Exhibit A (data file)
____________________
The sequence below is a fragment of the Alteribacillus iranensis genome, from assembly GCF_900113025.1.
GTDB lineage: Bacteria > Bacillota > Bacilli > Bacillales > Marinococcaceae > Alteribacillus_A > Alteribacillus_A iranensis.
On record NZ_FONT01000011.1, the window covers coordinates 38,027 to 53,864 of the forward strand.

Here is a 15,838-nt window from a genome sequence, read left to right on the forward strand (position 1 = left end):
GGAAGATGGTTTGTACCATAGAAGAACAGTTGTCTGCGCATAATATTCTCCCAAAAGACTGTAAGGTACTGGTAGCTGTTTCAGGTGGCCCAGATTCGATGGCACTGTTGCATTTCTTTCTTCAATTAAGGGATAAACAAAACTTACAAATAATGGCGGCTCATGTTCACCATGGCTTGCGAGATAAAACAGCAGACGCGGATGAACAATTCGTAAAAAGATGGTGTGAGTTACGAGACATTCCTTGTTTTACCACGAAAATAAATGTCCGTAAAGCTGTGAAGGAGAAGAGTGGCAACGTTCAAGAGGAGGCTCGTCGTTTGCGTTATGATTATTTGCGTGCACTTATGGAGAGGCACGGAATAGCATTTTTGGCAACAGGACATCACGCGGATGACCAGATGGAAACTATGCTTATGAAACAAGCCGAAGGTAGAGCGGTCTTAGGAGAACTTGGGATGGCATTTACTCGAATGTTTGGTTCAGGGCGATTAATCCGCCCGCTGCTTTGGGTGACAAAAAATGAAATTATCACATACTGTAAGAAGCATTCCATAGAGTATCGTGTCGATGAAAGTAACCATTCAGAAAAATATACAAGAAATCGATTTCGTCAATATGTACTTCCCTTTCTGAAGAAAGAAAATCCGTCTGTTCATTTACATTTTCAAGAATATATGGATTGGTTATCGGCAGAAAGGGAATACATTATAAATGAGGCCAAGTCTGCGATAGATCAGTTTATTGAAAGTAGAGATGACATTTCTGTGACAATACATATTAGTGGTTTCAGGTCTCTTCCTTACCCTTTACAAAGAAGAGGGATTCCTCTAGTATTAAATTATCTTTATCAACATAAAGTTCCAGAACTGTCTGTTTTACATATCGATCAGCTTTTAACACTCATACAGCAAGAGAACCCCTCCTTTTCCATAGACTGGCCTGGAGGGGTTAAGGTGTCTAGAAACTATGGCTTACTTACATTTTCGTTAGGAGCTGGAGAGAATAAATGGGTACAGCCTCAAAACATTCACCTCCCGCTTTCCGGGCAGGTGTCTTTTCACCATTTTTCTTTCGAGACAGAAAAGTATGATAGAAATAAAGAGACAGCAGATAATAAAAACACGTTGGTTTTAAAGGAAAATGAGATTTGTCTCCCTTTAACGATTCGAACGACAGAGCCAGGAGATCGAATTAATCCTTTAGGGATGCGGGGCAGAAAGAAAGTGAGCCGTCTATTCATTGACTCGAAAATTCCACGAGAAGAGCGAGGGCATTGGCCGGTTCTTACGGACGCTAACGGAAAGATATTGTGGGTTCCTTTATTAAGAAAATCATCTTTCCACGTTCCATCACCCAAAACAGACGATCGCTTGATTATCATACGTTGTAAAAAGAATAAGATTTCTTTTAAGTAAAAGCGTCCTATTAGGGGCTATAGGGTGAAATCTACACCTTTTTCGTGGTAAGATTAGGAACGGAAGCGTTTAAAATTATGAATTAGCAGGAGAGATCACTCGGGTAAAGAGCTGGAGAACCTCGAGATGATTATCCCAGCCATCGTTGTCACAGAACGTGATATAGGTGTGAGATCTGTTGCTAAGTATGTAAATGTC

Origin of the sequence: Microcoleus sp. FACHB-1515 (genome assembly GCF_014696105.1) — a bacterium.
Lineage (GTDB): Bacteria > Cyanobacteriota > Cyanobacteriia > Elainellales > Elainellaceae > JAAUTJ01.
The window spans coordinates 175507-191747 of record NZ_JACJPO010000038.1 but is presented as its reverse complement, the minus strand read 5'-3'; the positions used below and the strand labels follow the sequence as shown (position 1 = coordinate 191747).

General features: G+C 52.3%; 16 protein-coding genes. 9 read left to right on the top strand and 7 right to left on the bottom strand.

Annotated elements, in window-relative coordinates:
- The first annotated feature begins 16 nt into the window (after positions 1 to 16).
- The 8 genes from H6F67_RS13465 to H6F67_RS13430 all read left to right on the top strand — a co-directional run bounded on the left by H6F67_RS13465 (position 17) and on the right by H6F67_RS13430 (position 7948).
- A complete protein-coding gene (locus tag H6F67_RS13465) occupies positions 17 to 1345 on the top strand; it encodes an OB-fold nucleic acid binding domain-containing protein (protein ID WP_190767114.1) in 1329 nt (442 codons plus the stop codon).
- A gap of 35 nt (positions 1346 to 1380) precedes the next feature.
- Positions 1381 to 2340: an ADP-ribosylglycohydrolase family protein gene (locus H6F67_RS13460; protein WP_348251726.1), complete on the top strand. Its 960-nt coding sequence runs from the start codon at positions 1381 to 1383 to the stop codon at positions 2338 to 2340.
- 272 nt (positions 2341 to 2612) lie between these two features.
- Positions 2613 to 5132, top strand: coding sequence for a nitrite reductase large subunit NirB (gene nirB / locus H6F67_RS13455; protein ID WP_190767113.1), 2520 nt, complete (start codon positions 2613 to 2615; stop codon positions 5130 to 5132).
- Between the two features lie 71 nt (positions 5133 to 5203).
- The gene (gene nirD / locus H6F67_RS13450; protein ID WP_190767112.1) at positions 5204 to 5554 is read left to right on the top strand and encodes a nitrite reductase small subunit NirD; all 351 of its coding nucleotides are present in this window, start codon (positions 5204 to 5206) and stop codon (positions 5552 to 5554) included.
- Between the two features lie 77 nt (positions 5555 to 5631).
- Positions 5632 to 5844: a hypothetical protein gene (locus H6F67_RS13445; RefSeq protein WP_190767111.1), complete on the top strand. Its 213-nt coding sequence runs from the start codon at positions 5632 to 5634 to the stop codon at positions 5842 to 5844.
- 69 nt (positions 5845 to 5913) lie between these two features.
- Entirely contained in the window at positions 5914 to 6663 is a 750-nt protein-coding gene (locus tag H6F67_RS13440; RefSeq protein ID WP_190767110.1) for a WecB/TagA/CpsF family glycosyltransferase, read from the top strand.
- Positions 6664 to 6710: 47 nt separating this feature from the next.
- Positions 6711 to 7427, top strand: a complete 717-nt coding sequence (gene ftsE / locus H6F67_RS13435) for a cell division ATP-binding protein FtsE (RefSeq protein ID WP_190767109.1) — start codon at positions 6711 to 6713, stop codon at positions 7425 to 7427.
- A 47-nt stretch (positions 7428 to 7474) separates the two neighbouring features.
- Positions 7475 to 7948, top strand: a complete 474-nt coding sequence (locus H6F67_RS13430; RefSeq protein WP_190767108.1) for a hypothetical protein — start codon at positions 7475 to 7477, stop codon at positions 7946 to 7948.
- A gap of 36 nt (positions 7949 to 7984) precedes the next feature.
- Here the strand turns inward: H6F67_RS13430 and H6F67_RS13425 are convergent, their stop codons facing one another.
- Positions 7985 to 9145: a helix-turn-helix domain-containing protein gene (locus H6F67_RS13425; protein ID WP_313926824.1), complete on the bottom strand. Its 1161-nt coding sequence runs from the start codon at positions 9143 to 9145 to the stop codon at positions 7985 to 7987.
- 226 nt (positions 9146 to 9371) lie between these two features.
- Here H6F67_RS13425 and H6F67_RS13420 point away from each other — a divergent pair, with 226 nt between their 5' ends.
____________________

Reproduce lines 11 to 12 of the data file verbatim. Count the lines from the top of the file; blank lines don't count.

- The first annotated feature begins 16 nt into the window (after positions 1 to 16).
- The 8 genes from H6F67_RS13465 to H6F67_RS13430 all read left to right on the top strand — a co-directional run bounded on the left by H6F67_RS13465 (position 17) and on the right by H6F67_RS13430 (position 7948).